Nearing the end of the report, the CNN correspondent introduced the last of three police chiefs included in the piece who were all critical of the NRA's efforts. Griffin:

Art Acevedo, the chief of police in Austin, Texas, says the NRA is simply on the wrong side of the law, police chiefs don't want more guns on the street and certainly don't want to be the ones who are putting them there.

Then came a clip of Chief Acevedo:

I think it's pretty easy already to buy firearms. That's part of the problem in this country. And the last thing we need is the, for the police department to become basically part of the pipeline that ends up in our inner cities and our young people are dying every day.

Closing the pre-recorded piece, Griffin finally admitted that police departments selling guns would not really have an impact on the acquisition of guns by criminals:

Each police chief interviewed for this story admits it is so easy to get guns in the U.S., whether police departments sell them or not is really not going to change things. For Chief Rauch, it's just a matter of principle and fear that his police gun sales will backfire.

The CNN correspondent then appeared live and further jabbed the NRA as he characterized the group's push to prevent the destruction of guns as "one of those solutions that didn't have a problem":

COOPER: So, Drew, a lot of police, many police chiefs seem they don't want to do this, they don't want to sell the guns, but the NRA gets these laws passed and gets the decision out of the hands of the local police. Is that accurate?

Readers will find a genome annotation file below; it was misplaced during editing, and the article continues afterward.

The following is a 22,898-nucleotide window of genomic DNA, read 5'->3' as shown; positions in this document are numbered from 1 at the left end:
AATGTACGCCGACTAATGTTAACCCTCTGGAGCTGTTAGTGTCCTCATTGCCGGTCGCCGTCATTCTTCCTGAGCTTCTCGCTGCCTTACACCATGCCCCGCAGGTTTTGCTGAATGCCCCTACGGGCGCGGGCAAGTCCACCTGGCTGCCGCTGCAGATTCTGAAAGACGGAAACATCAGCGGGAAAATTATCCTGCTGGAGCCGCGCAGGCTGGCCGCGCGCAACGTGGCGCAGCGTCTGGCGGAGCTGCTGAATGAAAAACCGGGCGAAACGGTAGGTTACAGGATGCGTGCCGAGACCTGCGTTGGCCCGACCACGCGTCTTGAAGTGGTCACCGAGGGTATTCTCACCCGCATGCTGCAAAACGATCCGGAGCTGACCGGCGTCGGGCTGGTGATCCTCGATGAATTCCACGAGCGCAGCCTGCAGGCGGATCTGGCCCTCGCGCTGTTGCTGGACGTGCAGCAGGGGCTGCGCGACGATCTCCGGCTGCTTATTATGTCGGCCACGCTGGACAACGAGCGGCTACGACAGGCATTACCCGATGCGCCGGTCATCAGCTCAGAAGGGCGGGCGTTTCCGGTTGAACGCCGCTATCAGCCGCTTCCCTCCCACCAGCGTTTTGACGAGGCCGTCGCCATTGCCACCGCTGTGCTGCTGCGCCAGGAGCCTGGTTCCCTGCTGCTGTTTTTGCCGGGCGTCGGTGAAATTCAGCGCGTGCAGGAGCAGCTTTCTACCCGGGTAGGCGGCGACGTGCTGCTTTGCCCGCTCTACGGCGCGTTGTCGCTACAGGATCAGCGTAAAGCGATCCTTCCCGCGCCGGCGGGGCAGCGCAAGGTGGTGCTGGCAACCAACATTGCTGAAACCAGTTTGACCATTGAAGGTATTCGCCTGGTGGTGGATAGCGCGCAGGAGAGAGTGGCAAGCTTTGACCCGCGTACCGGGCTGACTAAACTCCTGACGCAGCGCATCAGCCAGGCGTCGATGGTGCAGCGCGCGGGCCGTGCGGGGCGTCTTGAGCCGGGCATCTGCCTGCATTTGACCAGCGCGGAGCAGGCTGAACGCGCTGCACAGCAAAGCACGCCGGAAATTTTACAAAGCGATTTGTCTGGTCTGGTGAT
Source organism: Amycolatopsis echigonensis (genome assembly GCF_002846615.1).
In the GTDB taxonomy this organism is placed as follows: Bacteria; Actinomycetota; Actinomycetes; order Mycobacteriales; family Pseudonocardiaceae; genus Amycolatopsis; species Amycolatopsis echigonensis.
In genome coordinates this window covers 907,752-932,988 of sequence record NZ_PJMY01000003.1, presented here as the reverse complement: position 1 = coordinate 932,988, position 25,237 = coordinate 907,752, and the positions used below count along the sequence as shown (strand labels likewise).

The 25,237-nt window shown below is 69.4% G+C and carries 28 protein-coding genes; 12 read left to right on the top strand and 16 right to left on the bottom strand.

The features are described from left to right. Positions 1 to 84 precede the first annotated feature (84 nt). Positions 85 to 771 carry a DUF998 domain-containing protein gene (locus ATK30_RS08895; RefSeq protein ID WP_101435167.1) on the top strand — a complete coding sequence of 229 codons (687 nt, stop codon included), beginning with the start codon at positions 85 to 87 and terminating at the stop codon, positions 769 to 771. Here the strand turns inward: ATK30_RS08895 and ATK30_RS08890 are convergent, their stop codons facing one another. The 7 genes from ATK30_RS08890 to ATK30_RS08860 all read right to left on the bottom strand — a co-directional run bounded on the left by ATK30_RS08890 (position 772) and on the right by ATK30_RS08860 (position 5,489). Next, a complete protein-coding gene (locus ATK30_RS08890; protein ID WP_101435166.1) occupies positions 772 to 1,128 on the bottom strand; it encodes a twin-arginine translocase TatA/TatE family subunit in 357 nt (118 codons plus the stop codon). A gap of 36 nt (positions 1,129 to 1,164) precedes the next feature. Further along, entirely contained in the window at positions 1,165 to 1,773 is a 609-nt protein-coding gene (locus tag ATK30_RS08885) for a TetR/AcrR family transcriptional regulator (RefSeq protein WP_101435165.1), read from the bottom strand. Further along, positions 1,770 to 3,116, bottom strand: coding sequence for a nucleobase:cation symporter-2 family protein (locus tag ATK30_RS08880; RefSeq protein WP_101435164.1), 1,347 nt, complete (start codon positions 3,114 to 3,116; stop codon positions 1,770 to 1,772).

GRIFFIN: That is accurate, and that's what's upsetting these cops, Anderson. You hit it right on the head. This is one of those solutions that didn't have a problem.

After spending nearly the entire report giving a negative characterization to the NRA-backed laws, Griffin then pulled out the "conservative" label for states with such laws while omitting a "liberal" label for New York and California which do not have such laws:

COOPER: How does the NRA convince state lawmakers it's a good idea if police chiefs in the states are saying it's not?

GRIFFIN: First, this is happening in states that lean pretty conservative. This wouldn't be happening where you are right now in New York. It's not happening in California.

The CNN correspondent then admitted that the NRA had a point that the money could be used to help buy supplies for the police before repeating police chief complaints of finding the laws "infuriating." Griffin:

And what the NRA is telling these lawmakers in these states is, "Why throw away a perfectly good gun when you could sell them and then use the money to reinvest into other law enforcement activities?" And that is true, Anderson. Police departments that have sold these guns, they've been able to buy bullets for training or ballistic vests for the officers.

But, again, it's the idea that the police are being forced to sell these guns that really is infuriating these law enforcement agencies and these police chiefs about what the NRA is doing, Anderson.

Below is a complete transcript of the report from the Wednesday, January 6, Anderson Cooper 360 on CNN:

8:29 p.m.
ANDERSON COOPER: Tomorrow, I'll be questioning President Obama in a town hall meeting we're calling Guns in America. Tonight, we have an investigation into a gun battle that you may not be aware of: what to do with the guns that police take away from criminals.

Many departments want to destroy them, but they're facing major pushback from the NRA. They think that would be wasting perfectly good guns and are on a lobbying spree trying to force the police to sell the guns they confiscate back to people. It's an idea that's already backfired at least once, nearly killing two officers in Minnesota. CNN Senior Investigative Correspondent Drew Griffin reports tonight.